Fever mode is key to getting a high score.  After three perfect slides, the bird will go into fever mode, and star sparkles will stream from his tail.  During this time, which will continue as long as perfect slides are made, your score will be doubled.

  • Since score is computed by distance, it is especially important to get into fever mode at the end of one island – the score from entire distance of the ocean between islands will be doubled.

Upgrade your nest!  Check the objectives on the main screen to see what you need to do in order to get to the next nest.  This is key in obtaining a high score, because each nest multiples your score by some number, and better nests have higher multipliers!

  • This is not hard if you focus on the objectives, but objectives rarely happen of their own accord, so make sure to actively accomplish them!
  • This will also improve your game in general; Orion told me a study about how people will plateau their typing speeds, and break past the plateau through focusing on improving little details.

Additional sources of score include coins, speedcoins, and cloud touches.

  • I would ignore coins unless you need them for a nest upgrade; it is much better to maintain a smooth momentum than to nab a few coins.
  • Cloud touches (aka all the goals for one nest upgrade) are good, and are easily achieved right at the beginning of a new island, because of all the momentum accumulated flying over the ocean.  Cloud touches are also easier with small, steep/deep hills, because of the upward elevation.  Blue speedcoins can help cloud touches as well.
  • Blue speedcoins will help you go faster, but I also wouldn’t suggest going for them unless they happen to be on your way.

Specific nest up advice:

  • “Get 200 coins”  - this is hard if you don’t focus on it.  I can go many games without getting 200 coins; the trick is to go slowly.  Especially at the end of each island, the long string of coins is easy to miss if you’re going too quickly.

  • “Get 10 perfect slides on island 1″ – this sounds hard at first, but there are a lot of hills on island 1.  The trick to this objective is to not sail high off the ground.  The ideal movement is to get one perfect slide, fly over one valley, and then bring the bird back down right away for another perfect slide; basically, try to hit every other valley perfectly.  Quickly tapping the screen rather than pressing/holding is a good technique to slow down the bird’s movement.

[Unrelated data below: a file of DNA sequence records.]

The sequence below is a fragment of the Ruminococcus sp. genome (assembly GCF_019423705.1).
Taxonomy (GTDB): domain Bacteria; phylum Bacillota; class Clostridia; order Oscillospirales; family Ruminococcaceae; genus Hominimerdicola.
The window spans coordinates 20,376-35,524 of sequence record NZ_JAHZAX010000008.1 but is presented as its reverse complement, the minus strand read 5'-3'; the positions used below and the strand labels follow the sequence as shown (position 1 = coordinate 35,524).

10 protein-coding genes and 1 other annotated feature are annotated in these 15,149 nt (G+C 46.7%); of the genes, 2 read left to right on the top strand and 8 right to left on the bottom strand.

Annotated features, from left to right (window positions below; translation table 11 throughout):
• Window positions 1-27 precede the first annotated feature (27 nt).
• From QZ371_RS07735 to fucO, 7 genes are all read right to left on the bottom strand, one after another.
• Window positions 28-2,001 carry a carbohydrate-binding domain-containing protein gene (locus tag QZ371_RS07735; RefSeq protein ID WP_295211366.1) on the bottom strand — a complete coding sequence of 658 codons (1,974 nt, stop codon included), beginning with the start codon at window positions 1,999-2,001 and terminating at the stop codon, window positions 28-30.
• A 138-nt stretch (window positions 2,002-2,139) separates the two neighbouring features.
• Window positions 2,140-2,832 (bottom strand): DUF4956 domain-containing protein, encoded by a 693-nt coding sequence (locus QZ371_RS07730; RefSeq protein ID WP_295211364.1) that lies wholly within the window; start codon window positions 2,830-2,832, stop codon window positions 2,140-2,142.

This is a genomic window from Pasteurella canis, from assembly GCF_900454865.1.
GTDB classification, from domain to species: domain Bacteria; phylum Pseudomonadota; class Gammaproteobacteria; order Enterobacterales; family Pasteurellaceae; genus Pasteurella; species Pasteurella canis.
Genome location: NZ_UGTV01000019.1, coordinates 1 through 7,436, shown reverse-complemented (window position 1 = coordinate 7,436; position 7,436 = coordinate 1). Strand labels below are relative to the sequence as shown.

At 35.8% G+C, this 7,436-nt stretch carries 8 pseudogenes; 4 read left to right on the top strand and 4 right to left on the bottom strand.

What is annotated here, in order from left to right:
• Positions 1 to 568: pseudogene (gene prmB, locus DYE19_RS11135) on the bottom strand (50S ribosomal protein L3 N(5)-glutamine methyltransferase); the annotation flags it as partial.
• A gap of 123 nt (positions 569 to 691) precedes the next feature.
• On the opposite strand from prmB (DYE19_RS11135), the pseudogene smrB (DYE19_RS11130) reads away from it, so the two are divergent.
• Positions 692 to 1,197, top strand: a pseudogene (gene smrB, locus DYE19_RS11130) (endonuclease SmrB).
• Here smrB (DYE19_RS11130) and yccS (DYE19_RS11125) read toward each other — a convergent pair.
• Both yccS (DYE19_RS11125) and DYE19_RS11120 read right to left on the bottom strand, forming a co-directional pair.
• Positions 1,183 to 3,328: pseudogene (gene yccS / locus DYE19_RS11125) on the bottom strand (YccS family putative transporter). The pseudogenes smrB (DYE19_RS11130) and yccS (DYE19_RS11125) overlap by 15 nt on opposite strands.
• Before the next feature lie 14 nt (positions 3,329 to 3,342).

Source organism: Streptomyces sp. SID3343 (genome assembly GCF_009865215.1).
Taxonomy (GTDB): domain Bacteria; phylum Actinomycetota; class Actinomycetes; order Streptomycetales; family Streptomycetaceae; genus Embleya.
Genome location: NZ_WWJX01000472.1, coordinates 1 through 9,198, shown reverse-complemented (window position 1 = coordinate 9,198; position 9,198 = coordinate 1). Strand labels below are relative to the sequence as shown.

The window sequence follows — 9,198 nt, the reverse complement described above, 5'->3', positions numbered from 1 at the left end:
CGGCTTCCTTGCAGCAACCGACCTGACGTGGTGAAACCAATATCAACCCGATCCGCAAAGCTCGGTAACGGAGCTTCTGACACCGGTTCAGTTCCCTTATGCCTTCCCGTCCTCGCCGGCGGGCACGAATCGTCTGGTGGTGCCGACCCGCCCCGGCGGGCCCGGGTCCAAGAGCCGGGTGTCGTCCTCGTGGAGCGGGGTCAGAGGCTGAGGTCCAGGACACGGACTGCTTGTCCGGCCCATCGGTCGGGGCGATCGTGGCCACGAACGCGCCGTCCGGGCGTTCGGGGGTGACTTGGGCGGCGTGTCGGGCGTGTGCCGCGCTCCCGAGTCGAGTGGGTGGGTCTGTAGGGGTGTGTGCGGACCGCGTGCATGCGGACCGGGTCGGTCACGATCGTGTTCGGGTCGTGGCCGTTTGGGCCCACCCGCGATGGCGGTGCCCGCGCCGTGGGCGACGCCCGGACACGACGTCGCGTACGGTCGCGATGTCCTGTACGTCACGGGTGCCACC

• “Get to 4th island without a perfect slide” (to upgrade to Nest x26) – this might sound ridiculous at first, but turned out to be surprisingly easy.  Since a slide only counts as a ‘perfect slide’ if the bird flies over a hill before landing, as long as you stay close to the ground, you won’t get any perfect slides.  Try to tap or hold right after you get to the top of a hill, so you end up gliding up and down the hills at a reasonable speed, but never actually fly off the ground.
  • “34 seconds in fever mode” (for Nest x26) – I got stuck on this for a while; I was originally trying to get all of islands 1 and 2 in fever mode, and would restart the game if I messed up.  However, I actually ended up getting it at the end of island 4 and the beginning of island 5, which has a lot of small and regular hills (see above image for example).  This objective is all about time, not distance, so go as slow as you can by tapping the screen (as opposed to pressing and holding).  Tapping gives you more control, changing the bird’s speed bit by bit rather than all of a sudden.  Also, if you’re tapping, as long as you land somewhere before the valley, you will likely get a perfect slide.

Good luck, and have fun beating all your friends!  If you have any questions or suggestions for this tips page, let me know in the comments!